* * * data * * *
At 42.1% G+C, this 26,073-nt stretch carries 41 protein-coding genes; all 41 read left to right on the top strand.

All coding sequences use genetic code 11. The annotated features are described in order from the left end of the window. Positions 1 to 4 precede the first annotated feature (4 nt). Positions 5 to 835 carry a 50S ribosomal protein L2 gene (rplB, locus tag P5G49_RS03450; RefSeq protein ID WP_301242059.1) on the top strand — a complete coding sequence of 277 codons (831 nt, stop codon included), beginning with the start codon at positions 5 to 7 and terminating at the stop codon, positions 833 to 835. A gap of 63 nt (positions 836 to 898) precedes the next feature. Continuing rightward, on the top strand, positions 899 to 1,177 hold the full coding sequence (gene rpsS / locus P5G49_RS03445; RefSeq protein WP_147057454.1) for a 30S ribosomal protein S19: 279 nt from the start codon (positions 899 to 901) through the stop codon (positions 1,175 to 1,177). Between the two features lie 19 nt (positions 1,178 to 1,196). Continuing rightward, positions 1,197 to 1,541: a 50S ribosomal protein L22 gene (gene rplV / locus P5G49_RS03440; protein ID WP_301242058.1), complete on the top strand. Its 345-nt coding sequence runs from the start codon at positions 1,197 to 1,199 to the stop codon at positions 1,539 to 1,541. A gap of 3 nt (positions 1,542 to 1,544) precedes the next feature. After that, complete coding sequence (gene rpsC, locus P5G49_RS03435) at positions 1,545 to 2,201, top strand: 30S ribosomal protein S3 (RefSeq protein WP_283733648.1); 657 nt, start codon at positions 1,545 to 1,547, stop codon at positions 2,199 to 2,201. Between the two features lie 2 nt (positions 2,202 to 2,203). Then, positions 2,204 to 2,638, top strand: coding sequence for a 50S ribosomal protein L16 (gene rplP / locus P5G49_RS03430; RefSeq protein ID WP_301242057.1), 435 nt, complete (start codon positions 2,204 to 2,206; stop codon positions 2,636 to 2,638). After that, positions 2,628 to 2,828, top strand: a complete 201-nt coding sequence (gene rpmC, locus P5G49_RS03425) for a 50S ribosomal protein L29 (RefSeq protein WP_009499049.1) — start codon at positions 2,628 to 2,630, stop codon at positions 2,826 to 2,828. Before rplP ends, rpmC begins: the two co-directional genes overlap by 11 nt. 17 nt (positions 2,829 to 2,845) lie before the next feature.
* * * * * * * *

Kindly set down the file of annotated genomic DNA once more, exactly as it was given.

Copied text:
At 42.1% G+C, this 26,073-nt stretch carries 41 protein-coding genes; all 41 read left to right on the top strand.

All coding sequences use genetic code 11. The annotated features are described in order from the left end of the window. Positions 1 to 4 precede the first annotated feature (4 nt). Positions 5 to 835 carry a 50S ribosomal protein L2 gene (rplB, locus tag P5G49_RS03450; RefSeq protein ID WP_301242059.1) on the top strand — a complete coding sequence of 277 codons (831 nt, stop codon included), beginning with the start codon at positions 5 to 7 and terminating at the stop codon, positions 833 to 835. A gap of 63 nt (positions 836 to 898) precedes the next feature. Continuing rightward, on the top strand, positions 899 to 1,177 hold the full coding sequence (gene rpsS / locus P5G49_RS03445; RefSeq protein WP_147057454.1) for a 30S ribosomal protein S19: 279 nt from the start codon (positions 899 to 901) through the stop codon (positions 1,175 to 1,177). Between the two features lie 19 nt (positions 1,178 to 1,196). Continuing rightward, positions 1,197 to 1,541: a 50S ribosomal protein L22 gene (gene rplV / locus P5G49_RS03440; protein ID WP_301242058.1), complete on the top strand. Its 345-nt coding sequence runs from the start codon at positions 1,197 to 1,199 to the stop codon at positions 1,539 to 1,541. A gap of 3 nt (positions 1,542 to 1,544) precedes the next feature. After that, complete coding sequence (gene rpsC, locus P5G49_RS03435) at positions 1,545 to 2,201, top strand: 30S ribosomal protein S3 (RefSeq protein WP_283733648.1); 657 nt, start codon at positions 1,545 to 1,547, stop codon at positions 2,199 to 2,201. Between the two features lie 2 nt (positions 2,202 to 2,203). Then, positions 2,204 to 2,638, top strand: coding sequence for a 50S ribosomal protein L16 (gene rplP / locus P5G49_RS03430; RefSeq protein ID WP_301242057.1), 435 nt, complete (start codon positions 2,204 to 2,206; stop codon positions 2,636 to 2,638). After that, positions 2,628 to 2,828, top strand: a complete 201-nt coding sequence (gene rpmC, locus P5G49_RS03425) for a 50S ribosomal protein L29 (RefSeq protein WP_009499049.1) — start codon at positions 2,628 to 2,630, stop codon at positions 2,826 to 2,828. Before rplP ends, rpmC begins: the two co-directional genes overlap by 11 nt. 17 nt (positions 2,829 to 2,845) lie before the next feature.